ROCK ISLAND -- When video gaming became legal in Illinois in 2012, local leaders were skeptical about how much revenue it would bring in to their respective communities.
East Moline Mayor John Thodos was one of those skeptics. "I had not anticipated any great things to come out of it," Mayor Thodos said. "But, it has become a good revenue source for the city," he said of the $279,533 his city has taken in from video gaming.
Overall, 17 cities and villages in the Illinois Quad-Cities have taken in $2.27 million as their share of video gaming revenue since its inception.
Statewide, municipalities have taken in more than $140 million. The state's share is more than $700 million.
In Rock Island, the city has received $364,361 since 2012 in video gaming revenue. Rock Island Mayor Dennis Pauley said the money has helped the city. The city is forecasting about $140,000 in revenue from video gaming in the calendar year 2017 budget.
"It's (revenue) definitely growing," Mayor Pauley said.
In addition, the city takes in between $4 million and $5 million annually from Jumer's Casino Rock Island. Jumer's Casino spokesman Bill Renk declined this week to be interviewed on the impact on video gaming on casino revenues, though he said last spring that the machines had altered the nature of gambling in Illinois.
In an email this week, Mr. Renk said, "Since the introduction of VGTs (video gaming terminals) in Illinois, the total gaming revenue base in the state has increased dramatically and Jumer's Casino and Hotel has continued to be the leading revenue generating casino in the Quad-Cities through October."
Since 2011, Jumer's has been owned and operated by Delaware North. News reports indicate Delaware North has also joined the video gaming field, acquiring earlier this year GEM (Gaming and Entertainment Management - Illinois LLC), the third largest video gaming terminal operator in the state.
Moline has received approximately $430,000 from video gaming since 2012.
"It goes into our general fund," Mayor Scott Raes said. "I, quite frankly, was skeptical. We do have three casinos around here. I was surprised at the popularity."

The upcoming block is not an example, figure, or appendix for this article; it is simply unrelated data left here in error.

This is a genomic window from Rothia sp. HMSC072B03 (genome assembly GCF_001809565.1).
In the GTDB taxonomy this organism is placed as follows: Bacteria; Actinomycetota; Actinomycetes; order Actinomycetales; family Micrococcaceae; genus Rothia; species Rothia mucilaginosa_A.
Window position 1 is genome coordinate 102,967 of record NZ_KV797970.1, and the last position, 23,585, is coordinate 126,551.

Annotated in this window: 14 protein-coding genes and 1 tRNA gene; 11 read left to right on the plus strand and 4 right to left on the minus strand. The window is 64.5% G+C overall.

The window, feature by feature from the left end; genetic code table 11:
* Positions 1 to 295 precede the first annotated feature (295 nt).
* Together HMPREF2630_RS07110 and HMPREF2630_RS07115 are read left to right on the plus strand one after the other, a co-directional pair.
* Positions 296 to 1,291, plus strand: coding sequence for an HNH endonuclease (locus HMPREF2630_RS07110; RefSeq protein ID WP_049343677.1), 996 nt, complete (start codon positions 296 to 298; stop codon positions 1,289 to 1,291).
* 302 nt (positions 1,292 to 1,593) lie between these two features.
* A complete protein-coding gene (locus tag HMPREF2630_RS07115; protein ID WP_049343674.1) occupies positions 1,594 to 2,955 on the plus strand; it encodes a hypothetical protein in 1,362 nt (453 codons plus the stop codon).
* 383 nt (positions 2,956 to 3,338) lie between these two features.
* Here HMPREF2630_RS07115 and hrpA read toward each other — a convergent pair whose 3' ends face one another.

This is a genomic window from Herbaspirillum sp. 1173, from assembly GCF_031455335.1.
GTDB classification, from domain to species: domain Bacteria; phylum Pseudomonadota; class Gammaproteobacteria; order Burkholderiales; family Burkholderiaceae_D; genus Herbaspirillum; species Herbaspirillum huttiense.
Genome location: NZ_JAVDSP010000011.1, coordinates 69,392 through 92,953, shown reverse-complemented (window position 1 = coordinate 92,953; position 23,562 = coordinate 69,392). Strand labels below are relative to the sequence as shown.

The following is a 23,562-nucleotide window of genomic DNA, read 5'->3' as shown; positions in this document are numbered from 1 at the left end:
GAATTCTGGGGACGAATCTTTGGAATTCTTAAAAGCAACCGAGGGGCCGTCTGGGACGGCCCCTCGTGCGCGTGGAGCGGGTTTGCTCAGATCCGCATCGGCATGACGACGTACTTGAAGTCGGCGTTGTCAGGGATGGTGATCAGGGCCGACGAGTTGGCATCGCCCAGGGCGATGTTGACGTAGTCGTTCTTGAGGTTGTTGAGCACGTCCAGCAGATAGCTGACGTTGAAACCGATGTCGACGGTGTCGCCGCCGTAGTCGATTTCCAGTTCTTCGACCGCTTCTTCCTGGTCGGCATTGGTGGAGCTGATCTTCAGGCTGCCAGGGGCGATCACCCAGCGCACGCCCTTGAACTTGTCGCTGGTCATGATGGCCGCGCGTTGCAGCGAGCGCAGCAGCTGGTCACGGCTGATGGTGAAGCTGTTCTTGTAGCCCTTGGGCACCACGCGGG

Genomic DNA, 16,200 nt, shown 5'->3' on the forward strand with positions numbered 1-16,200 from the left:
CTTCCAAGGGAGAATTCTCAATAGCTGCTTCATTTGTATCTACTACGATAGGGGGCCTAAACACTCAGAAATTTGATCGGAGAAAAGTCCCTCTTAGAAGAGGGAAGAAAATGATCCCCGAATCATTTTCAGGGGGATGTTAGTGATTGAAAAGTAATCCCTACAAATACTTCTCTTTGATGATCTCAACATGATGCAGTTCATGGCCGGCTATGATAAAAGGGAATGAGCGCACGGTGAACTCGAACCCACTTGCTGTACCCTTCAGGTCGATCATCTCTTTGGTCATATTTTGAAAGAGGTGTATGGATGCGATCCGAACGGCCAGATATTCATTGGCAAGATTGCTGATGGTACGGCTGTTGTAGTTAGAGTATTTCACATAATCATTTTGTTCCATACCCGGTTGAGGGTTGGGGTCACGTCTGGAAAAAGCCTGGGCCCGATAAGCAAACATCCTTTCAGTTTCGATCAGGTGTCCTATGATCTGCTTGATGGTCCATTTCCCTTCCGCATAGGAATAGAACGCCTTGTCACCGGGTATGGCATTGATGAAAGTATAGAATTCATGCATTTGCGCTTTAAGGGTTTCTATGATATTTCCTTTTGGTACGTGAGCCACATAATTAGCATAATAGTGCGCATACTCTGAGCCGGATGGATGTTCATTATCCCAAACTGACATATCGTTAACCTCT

Before video gaming became legal, Mayor Raes said he used to receive complaints on establishments having illegal gambling, such as pull tabs. "We'd get some complaints once in a while that we should do something about that," he said. "Since it's regulated by the state, we haven't received any of those calls."
Not every community has video gaming in Illinois.
The Illinois Gaming Operators Association (IGMOA) represents video gaming terminal operators who provide the machines for establishments and the industry as a whole. In 2015, IGMOA commissioned a study that found video gaming tax revenue could grow to nearly $500 million a year if about 150 communities that do not allow video gaming opted in.
The city of Geneseo is among those that do not allow video gaming.
"It has been discussed twice," said city administrator Lisa Kotter via email. "Both times it failed to pass a vote of the council.
"The most recent of the discussions was in the last year. This last time, it just died for lack of action ..... no one made a motion to carry it forward for consideration."
Rock Island Ald. Steve Tollenaer, 4th Ward, said while the morality of video gaming is questionable, as long as other communities have it, "I think Rock Island has to promote it and be competitive with other establishments in our sister cities.
"I think it has saved a lot of mom and pop bars and grills. I'm in favor of it."
Jeff Rusk, owner of Steve's Old Time Tap in downtown Rock Island, said the video gaming revenue has helped his business.
Bill Cox owns six bar/gaming parlors in Milan, Silvis, Colona, Princeton, Kewanee and Galva called Vega's. He also said business has been good.
"The cities hold control of the number of liquor licenses they're going to allow," Mr. Cox said. "There's a ton of revenue being generated for the state and the cities."
Even smaller communities such as Cordova have taken in a share of the video gaming revenue. According to the state, the village has received $5,587 in video gaming revenue.
"It's not a huge thing, but it has helped," Mayor Dean Moyer said. "People are going to gamble anyway. Every little bit helps."
Some may question if and when video gaming will reach a saturation point in Illinois.
"Like any other form of gambling, you win and you lose," Mr. Cox said. "I don't want to see anyone get hurt by this."
VGTs can be seen at local truck stops and convenience stores, as well as bars and restaurants. In Rock Island, across the street from the county courthouse, there is a video gaming parlor/coin laundry that serves alcohol.
An estimated 2 million people are pathological gamblers, according to the National Council on Problem Gambling. An additional 4 to 6 million people, or about 2 to 3 percent of the population, fit the criteria for problem gamblers - those whose gambling habits cause problems in their daily lives.
The American Psychiatric Association estimates less than 10 percent of problem gamblers seek treatment.